Saturday, December 10, 2016

"We should not accept the unacceptable"

The following is an editorial in this weeks Granite State News that hits home for all NH towns as we go through our budget process this time of year.
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 Our editorial last week, “A depressing alternative,” generated a fair amount of comment, as well as two letters that we publish on this page, from Cate McMahon and John R. White, both from Wolfeboro. As always, we urge you to read their letters, if only because we feel the basic reaction they express is shared by most Americans, regardless of political party. Our intention in last week’s editorial was to lay bare the stark and depressing choices most of us are facing, not just in our nation but in our towns. We focused on the issue being debated in the town of Tuftonboro: how the pay and benefits of public employees are being compared to the stagnant pay and declining benefits of most non-governmental employees. Some ask why taxpayers should provide pay and benefits to town employees that are significantly greater than those who work for private businesses in our communities. We acknowledged that this is a fair question, but then pointed to what it implies, which is that because some of us are being treated unfairly, then all of us should be suffer the same fate. It is, essentially a variation of the zero sum game: if you are winning, I must be losing as a result. It assumes that prosperity is a limited commodity, and because a few have managed to take most of it for themselves, there is very little left for most of us to share. We find ourselves squabbling over crumbs. We also touched on the issue of state defined-pensions, which have virtually disappeared in private enterprise. Should taxpayers accept the burden of funding them when their own pensions have been taken away? There are “practical” and “realistic” answers to both the pay and pension questions and all of them involve government employees accepting the steadily darker future we all face. We agree that this conclusion is not only depressing but unacceptable. And, as we argued last week, we are not alone in feeling that way, as the chaotic presidential election campaigns just ended demonstrated to all who were paying attention. Both the rise of Bernie Sanders and the success of Donald Trump questioned the established view that “We Can No Longer Afford to be Great,” that Americans just have to get used to getting by, as we have since 2008, with less and less. It was no surprise that politicians favored by the establishment offering “more of the same” lost, and “Make America Great Again” became a rallying cry. We all want a future that promises a better life for ourselves and our children. Continuing the race to the bottom of the last 15 years is something most of us emphatically do not want. Does anyone really believe the same old solutions we have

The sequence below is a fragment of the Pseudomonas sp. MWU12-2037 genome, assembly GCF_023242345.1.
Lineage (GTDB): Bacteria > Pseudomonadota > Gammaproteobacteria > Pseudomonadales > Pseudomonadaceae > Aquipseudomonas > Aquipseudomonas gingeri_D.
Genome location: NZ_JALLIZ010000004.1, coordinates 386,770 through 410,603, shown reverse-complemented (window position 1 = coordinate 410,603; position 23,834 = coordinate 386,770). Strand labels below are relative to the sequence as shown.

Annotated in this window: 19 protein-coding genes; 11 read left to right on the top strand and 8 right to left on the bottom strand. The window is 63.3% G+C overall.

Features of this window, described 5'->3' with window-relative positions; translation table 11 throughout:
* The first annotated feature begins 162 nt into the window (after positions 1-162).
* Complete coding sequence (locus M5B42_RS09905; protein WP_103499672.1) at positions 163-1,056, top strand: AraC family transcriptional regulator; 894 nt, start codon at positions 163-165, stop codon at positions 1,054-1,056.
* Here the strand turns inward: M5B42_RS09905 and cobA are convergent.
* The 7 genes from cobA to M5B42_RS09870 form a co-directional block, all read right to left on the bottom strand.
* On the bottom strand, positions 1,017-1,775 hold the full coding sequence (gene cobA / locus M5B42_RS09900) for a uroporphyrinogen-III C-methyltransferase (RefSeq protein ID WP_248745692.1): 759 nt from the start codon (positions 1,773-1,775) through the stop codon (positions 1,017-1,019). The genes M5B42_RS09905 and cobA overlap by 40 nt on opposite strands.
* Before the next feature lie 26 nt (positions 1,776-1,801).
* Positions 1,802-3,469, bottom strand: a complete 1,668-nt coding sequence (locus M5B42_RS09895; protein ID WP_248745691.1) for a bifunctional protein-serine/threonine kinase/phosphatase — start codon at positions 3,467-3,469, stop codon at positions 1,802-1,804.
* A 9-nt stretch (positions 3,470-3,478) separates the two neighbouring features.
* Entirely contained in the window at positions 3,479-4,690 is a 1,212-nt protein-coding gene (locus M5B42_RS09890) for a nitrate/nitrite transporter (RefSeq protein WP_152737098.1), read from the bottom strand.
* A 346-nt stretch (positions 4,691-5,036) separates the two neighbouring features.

heard for decades – more free trade and globalization, larger government and continuing the tax cuts for the very rich that they have enjoyed for the past 14 years – are going to make a difference? Most of us, regardless of party, agree that business as usual is unacceptable and that we have to get off the downward path we are on. We should not let ourselves be turned against one another and let our anger and frustration lead us to attack those who are as powerless as we are. We have to stop accepting the unacceptable. Instead of taking away benefits and reducing the pay of public employees who have not yet suffered our fate, we should demand that we be treated fairly and be given back the pay and benefits that have been taken from us. Donald Trump did not win in a landslide, but he won because he expressed what most of us feel – that it is time to question everything about the way this country is run and the inequality it has produced. There are many who doubt his ability to accomplish the changes needed and because of his party affiliation and some of the people he has chosen for his team, fear that the nation has been misled. But he has promised change and fairness and vowed to make America great again. We all need to insist that he does what he has promised. At the same time we should not let the idea that “We Can No Longer Afford to Be Great” lead us to turn against those government employees who serve us.

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